meeting held after their arrival in the colony, which is considered the date of the incorporation of the Town. The name was doubtless given from the fact, stated by many of the early writers, that it was well watered. Johnson Wand Work. Prov., 1653, chap. 28. calls it a fruitful plot of large extent, watered with many pleasant springs, and rivulets, running like rivers throughout her body. Josselyn in his Two Voyages, 1663, and Dunton in his Letters from New England, 1686, use identical woidend, 2 acres in the Further Plain, next to the River, and 71 acres in the Farms. He purchased 35 acres in 2d Great Dividend. He is supposed to have been a brother of Captain John Mason, the distinguished Pequot exterminator.—Bond. Zzz. In 1653, the inhabitants were said to number 160 families, but there was no village, and these were so scattered over the territory that their Sabbath assemblies were very thin if the weather was unfavorable. Johnson says their Church-membership was now
dent that happened at this mill. A five year old son of one Smith fell into the raceway near the mill-gate and was carried by the stream under the wheel. One of the boards of the wheel had fallen off, and it feems (by special providence) he was carried through under that gap, for otherwise if an eel pass through, it is cut asunder. The miller noticed the sudden checking of his wheel, and looking out, found the child unhurt, sitting up to the waist in the shallow water below the mill. In 1653 this mill was rated at £ 140 for the support of the ministry. Before the close of 1686 a fulling-mill had been erected adjoining the corn-mill, by the proprietors of the latter. The next mill built was within the limits of Waltham, and was a fulling-mill, erected in 1662 or 3 on Beaver Brook, in the eastern corner of the town, supposed to be on the spot where Kendall's Grist-Mills stood; sold in 1663 to Thomas Livermore, and eight years later Captain Benjamin Garfield purchased part of it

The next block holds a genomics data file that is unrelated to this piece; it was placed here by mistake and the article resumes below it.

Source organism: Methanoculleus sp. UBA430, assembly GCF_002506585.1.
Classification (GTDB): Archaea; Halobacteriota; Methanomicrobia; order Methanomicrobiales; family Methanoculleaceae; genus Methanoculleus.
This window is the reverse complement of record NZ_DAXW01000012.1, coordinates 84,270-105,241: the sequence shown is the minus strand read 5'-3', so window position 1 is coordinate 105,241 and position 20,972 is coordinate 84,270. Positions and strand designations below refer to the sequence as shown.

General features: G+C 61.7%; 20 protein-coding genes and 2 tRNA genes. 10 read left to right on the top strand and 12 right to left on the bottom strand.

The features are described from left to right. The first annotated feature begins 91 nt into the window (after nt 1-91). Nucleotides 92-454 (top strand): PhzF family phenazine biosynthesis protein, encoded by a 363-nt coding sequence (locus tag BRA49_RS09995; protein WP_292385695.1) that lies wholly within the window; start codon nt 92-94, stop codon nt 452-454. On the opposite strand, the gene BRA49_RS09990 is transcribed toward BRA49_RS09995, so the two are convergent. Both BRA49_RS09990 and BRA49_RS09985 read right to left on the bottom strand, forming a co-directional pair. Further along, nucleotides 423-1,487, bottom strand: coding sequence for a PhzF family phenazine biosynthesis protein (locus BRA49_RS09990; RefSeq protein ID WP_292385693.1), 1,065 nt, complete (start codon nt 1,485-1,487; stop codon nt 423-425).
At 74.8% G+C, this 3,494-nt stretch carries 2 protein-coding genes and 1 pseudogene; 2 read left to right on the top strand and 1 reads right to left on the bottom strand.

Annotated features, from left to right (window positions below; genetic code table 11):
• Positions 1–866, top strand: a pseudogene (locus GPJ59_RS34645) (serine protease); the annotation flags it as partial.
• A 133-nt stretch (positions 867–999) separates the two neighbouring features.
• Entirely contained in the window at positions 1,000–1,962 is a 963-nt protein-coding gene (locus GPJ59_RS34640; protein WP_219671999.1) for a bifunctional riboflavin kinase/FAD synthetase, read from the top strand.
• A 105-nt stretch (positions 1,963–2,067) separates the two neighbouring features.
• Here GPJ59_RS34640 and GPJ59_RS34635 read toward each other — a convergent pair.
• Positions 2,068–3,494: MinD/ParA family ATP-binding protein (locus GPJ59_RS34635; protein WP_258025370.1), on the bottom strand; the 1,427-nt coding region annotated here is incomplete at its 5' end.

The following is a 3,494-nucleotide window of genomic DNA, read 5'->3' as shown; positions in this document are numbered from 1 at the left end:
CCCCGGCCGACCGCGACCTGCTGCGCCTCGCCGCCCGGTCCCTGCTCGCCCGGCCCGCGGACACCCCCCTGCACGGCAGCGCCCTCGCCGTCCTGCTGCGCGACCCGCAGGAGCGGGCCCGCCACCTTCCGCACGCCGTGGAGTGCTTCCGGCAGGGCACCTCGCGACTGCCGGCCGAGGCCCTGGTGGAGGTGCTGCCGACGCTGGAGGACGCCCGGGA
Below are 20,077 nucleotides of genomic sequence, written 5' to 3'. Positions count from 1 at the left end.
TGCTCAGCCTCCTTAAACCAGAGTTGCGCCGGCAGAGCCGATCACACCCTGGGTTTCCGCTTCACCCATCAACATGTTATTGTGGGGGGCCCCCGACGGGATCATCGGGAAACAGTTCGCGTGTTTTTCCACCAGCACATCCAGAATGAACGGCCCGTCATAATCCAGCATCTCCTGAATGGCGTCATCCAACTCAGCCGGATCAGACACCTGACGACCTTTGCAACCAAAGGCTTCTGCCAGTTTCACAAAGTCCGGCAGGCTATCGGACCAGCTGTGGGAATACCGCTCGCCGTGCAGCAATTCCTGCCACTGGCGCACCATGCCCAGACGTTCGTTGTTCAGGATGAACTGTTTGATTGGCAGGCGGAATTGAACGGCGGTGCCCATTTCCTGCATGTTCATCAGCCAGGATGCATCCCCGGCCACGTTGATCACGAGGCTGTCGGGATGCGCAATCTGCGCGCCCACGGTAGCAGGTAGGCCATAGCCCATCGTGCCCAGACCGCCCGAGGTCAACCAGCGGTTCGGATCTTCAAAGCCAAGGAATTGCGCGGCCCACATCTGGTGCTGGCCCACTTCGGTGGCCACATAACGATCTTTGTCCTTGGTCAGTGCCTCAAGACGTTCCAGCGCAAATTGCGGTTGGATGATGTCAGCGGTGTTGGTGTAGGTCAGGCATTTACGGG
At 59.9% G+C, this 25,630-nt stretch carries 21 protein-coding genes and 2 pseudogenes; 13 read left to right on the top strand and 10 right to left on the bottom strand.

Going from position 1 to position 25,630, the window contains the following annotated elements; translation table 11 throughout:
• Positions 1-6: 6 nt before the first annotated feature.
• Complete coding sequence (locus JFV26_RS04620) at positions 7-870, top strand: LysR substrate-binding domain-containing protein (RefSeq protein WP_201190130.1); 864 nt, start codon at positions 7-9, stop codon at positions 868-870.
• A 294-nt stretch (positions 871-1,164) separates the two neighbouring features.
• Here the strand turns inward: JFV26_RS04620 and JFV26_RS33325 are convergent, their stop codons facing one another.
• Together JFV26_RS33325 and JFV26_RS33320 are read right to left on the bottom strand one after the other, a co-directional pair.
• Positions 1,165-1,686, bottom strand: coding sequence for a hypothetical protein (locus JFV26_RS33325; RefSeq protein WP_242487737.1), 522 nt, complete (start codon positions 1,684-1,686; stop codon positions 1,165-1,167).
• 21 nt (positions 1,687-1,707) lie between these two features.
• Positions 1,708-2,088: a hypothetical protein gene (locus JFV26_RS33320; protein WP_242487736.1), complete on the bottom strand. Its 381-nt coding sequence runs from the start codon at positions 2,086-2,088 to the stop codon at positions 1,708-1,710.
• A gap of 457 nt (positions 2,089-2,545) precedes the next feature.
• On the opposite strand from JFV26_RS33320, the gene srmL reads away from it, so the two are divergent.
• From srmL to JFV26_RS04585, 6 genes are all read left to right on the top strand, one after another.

ssault from the Indians, who had ceased to be friendly, the want of provisions, and jealousy respecting the distribution of the risks and profits, defeated the de sign. The whole party soon set sail and bore for England. The return voyage lasted but five weeks; June 18. and the expedition was completed in less than four months, during which entire health had prevailed. Gosnold to his father, in Purchas, IV. 1646. Archer's Relation, ibid. IV. 1647—1651. Rosier's Notes, ibid. IV. 1651—1653. Brierston's Relation, in Smith, i. 105—108. Compare, particularly, Belknap's Life of Gosnold, in Am. Biog. II. 100-123. Gosnold and his companions spread the most favorable reports of the regions which he had visited. Could it be that the voyage was so safe, the climate so pleasant, the country so inviting? The merchants of Bristol, with the ready assent of Raleigh, Purchas, IV. 1614. and at the instance of Richard Hakluyt, the enlightened friend and able documentary historian of<
was permitted to retain the executive power till further instructions should arrive from England. Strong, 2 and 3. Langford, 7 and 8. Bacon's Preface. McMahon, 204, 205. Chalmers, 122. The dissolution of the Long Parliament threatened 1653. April. a change in the political condition of Maryland; for, it was argued, the only authority, under which Bennett and Clayborne had acted, had expired with the body from which it was derived. Langford, 10. Strong, 3. In consequence, Stone, ty; displacing all officers of the contrary party, they introduced the old council, and declared the condition of the colony, as settled by Bennett and Clayborne, to have been a state of rebellion. Strong, 3. Hazard, i. 626. The date is there 1653. It was in 1654, as Strong asserts. McMahon, 206, cites Hazard doubtingly. Bacon, 1654, c. XLV. Hammond, 22. A railing proclamation to that effect was published to the Puritans in their church meeting. The measures were rash and ill advised